Panasonic LUMIX DMC-GF1: Late to The Party


The Panasonic LUMIX DMC-GF1 is finally available in India, a year after its worldwide launch. Raj Lalwani tests it to see whether it can hold its own, despite the delay.

Exactly a year ago, Panasonic introduced a camera that generated a lot of interest. The LUMIX DMC-GF1 was supposed to be Panasonic’s answer to the PEN E-P1, an Olympus camera that had gained a huge amount of popularity by breaking ground in terms of size and performance. A year has elapsed, and the GF1 has been made available in India only now. Has mirrorless technology moved ahead during this one-year delay? Or is the GF1 still a compelling camera? We put it to the test.

The essential features of the Panasonic GF1 are rather similar to the G1, which was the company’s first mirrorless camera. This 12.11MP camera is based on the Micro Four Thirds technology, which allows the use of a large DSLR-type sensor in a smaller, lighter camera body. Unlike Olympus Micro Four Thirds cameras, the GF1 is not fully compatible with all Four Thirds lenses, and can autofocus only with those that support contrast-detect AF. When introduced, the GF1 was the first camera of its size to sport a flash—a distinction that has now been matched by the much cheaper Olympus PEN E-PL1. The camera allows you to shoot using three different aspect ratios. However, the choice of aspect ratio also affects the RAW file, which means that the camera is not capturing all possible data when you do not use the native 4:3 aspect ratio.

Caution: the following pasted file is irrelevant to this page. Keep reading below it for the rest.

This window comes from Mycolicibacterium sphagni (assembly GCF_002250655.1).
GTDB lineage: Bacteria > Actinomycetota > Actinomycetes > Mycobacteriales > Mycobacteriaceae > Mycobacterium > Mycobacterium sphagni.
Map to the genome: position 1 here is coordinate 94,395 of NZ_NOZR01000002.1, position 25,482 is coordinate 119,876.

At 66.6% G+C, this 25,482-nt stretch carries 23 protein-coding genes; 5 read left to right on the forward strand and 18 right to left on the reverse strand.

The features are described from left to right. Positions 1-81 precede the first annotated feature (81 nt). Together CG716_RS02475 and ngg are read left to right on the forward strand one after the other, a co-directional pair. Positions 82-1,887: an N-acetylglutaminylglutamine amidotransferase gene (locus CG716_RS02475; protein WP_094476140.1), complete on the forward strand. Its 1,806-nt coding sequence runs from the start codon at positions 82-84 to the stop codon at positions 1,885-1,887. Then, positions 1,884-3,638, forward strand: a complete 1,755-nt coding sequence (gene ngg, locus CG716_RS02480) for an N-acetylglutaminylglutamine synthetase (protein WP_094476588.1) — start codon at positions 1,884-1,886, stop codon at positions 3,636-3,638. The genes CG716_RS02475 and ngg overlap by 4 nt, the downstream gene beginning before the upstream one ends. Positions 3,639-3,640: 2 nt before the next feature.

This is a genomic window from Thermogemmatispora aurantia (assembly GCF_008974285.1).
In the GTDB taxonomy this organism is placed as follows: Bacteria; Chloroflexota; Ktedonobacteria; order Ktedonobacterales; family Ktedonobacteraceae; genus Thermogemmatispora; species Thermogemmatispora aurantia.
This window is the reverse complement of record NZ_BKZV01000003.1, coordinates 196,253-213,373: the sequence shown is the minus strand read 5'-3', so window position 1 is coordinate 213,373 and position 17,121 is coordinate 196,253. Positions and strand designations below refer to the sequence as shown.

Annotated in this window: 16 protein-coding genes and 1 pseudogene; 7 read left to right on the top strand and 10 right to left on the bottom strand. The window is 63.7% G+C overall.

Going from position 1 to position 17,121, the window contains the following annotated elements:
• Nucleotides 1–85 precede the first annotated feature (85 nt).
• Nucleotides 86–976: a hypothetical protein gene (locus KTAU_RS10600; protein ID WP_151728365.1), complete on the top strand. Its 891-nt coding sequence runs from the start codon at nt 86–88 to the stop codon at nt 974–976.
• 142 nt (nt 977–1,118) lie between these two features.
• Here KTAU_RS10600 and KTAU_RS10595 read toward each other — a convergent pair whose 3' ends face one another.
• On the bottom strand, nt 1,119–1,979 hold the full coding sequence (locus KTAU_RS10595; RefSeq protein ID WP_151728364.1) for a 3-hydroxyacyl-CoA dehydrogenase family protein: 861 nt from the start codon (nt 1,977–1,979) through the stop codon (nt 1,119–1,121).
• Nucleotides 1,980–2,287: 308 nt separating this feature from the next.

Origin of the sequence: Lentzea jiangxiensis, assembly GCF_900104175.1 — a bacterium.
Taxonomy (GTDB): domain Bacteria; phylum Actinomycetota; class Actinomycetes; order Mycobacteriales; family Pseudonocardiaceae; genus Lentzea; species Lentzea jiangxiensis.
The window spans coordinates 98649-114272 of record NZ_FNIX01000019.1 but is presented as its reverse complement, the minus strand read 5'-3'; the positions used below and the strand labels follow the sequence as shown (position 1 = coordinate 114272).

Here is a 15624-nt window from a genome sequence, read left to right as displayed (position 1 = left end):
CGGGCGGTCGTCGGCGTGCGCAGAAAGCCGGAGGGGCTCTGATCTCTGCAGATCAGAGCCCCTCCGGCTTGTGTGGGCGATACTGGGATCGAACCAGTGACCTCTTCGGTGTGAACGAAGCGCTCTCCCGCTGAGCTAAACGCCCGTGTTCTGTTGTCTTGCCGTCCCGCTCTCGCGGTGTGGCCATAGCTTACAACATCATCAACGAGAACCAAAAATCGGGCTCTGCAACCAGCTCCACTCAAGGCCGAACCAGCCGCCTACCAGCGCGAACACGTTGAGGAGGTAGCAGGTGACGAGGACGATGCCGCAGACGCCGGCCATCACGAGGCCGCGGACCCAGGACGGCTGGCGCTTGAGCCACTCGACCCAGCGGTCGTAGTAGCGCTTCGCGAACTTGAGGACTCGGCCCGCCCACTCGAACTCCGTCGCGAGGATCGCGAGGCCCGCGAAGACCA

The GF1 shoots 720p HD video using both Motion JPEG and AVCHD Lite formats. While the quality of video is quite good, the camera only captures mono audio, and there is no provision to attach an external microphone.

I used the Panasonic GF1 for a period of over a fortnight, and the camera became a constant companion wherever I went. That, really, is the best thing about any mirrorless camera. The considerable reduction in weight (as compared to a DSLR) allows you to carry the camera everywhere you go. It must be said, though, that while the GF1 is as compact as the Olympus PEN cameras, the Panasonic 14–45mm kit lens is rather bulky. The company’s decision of adding IS to the lenses has meant that the kit zoom lens of the GF1 is a lot larger than the Olympus counterpart. The camera-lens combination balances quite well and feels really solid. The body of the GF1 has an all-metal case that ensures that the build quality is superb, despite the fact that it is one of the lightest camera bodies around! The feel and layout of buttons of the GF1 is rather similar to Panasonic’s high-end compact camera, the LX3. The camera has a number of switches that allow you to change settings on the fly, and an efficient menu system that does not hinder shooting. While changing settings in the Manual mode, we were surprised that the camera’s display does not reflect any exposure changes—which is something that entry-level users may find lacking. One of the best things about the GF1’s all-round usability is its superb LCD. The resolution of the LCD is better than the competition—this makes it a lot easier to use manual focus accurately. The camera allows you to attach an external viewfinder, but the viewfinder is not included in the kit. Moreover, the quality of the EVF is not up to the mark, especially when compared with other mirrorless cameras. Due to its poor resolution, the EVF is not a practical option for manual focusing or wish to see an accurate representation of the scene you are capturing.